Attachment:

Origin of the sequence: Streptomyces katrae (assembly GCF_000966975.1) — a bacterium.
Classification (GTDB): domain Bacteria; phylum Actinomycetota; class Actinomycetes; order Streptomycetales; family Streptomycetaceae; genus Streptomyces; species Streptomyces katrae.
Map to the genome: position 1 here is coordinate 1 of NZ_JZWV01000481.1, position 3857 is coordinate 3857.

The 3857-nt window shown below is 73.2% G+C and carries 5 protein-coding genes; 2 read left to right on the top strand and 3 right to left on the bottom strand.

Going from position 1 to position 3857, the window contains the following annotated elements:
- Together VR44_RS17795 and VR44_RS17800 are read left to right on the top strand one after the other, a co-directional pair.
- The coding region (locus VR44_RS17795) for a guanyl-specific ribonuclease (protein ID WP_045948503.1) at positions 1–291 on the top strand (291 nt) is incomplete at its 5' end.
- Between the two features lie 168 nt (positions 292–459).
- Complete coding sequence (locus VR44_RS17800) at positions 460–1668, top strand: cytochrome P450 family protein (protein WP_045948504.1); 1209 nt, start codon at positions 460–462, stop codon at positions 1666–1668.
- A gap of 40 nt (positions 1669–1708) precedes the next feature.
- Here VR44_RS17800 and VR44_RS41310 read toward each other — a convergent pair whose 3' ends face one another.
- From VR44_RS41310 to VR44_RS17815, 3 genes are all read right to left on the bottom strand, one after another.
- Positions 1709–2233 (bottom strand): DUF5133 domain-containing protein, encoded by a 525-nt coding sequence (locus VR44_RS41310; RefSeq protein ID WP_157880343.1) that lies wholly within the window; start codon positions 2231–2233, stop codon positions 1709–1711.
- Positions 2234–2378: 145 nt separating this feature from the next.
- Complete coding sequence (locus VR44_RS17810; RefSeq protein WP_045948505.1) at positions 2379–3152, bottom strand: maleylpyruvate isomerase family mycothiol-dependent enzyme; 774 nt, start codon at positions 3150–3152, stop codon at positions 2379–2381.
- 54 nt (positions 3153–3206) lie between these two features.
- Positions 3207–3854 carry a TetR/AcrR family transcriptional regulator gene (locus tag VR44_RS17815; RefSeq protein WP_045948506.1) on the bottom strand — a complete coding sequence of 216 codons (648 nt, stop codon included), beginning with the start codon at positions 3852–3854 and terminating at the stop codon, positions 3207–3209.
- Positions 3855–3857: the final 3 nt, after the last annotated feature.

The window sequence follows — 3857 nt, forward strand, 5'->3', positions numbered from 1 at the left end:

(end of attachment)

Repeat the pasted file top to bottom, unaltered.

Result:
Origin of the sequence: Streptomyces katrae (assembly GCF_000966975.1) — a bacterium.
Classification (GTDB): domain Bacteria; phylum Actinomycetota; class Actinomycetes; order Streptomycetales; family Streptomycetaceae; genus Streptomyces; species Streptomyces katrae.
Map to the genome: position 1 here is coordinate 1 of NZ_JZWV01000481.1, position 3857 is coordinate 3857.

The 3857-nt window shown below is 73.2% G+C and carries 5 protein-coding genes; 2 read left to right on the top strand and 3 right to left on the bottom strand.

Going from position 1 to position 3857, the window contains the following annotated elements:
- Together VR44_RS17795 and VR44_RS17800 are read left to right on the top strand one after the other, a co-directional pair.
- The coding region (locus VR44_RS17795) for a guanyl-specific ribonuclease (protein ID WP_045948503.1) at positions 1–291 on the top strand (291 nt) is incomplete at its 5' end.
- Between the two features lie 168 nt (positions 292–459).
- Complete coding sequence (locus VR44_RS17800) at positions 460–1668, top strand: cytochrome P450 family protein (protein WP_045948504.1); 1209 nt, start codon at positions 460–462, stop codon at positions 1666–1668.
- A gap of 40 nt (positions 1669–1708) precedes the next feature.
- Here VR44_RS17800 and VR44_RS41310 read toward each other — a convergent pair whose 3' ends face one another.
- From VR44_RS41310 to VR44_RS17815, 3 genes are all read right to left on the bottom strand, one after another.
- Positions 1709–2233 (bottom strand): DUF5133 domain-containing protein, encoded by a 525-nt coding sequence (locus VR44_RS41310; RefSeq protein ID WP_157880343.1) that lies wholly within the window; start codon positions 2231–2233, stop codon positions 1709–1711.
- Positions 2234–2378: 145 nt separating this feature from the next.
- Complete coding sequence (locus VR44_RS17810; RefSeq protein WP_045948505.1) at positions 2379–3152, bottom strand: maleylpyruvate isomerase family mycothiol-dependent enzyme; 774 nt, start codon at positions 3150–3152, stop codon at positions 2379–2381.
- 54 nt (positions 3153–3206) lie between these two features.
- Positions 3207–3854 carry a TetR/AcrR family transcriptional regulator gene (locus tag VR44_RS17815; RefSeq protein WP_045948506.1) on the bottom strand — a complete coding sequence of 216 codons (648 nt, stop codon included), beginning with the start codon at positions 3852–3854 and terminating at the stop codon, positions 3207–3209.
- Positions 3855–3857: the final 3 nt, after the last annotated feature.

The window sequence follows — 3857 nt, forward strand, 5'->3', positions numbered from 1 at the left end: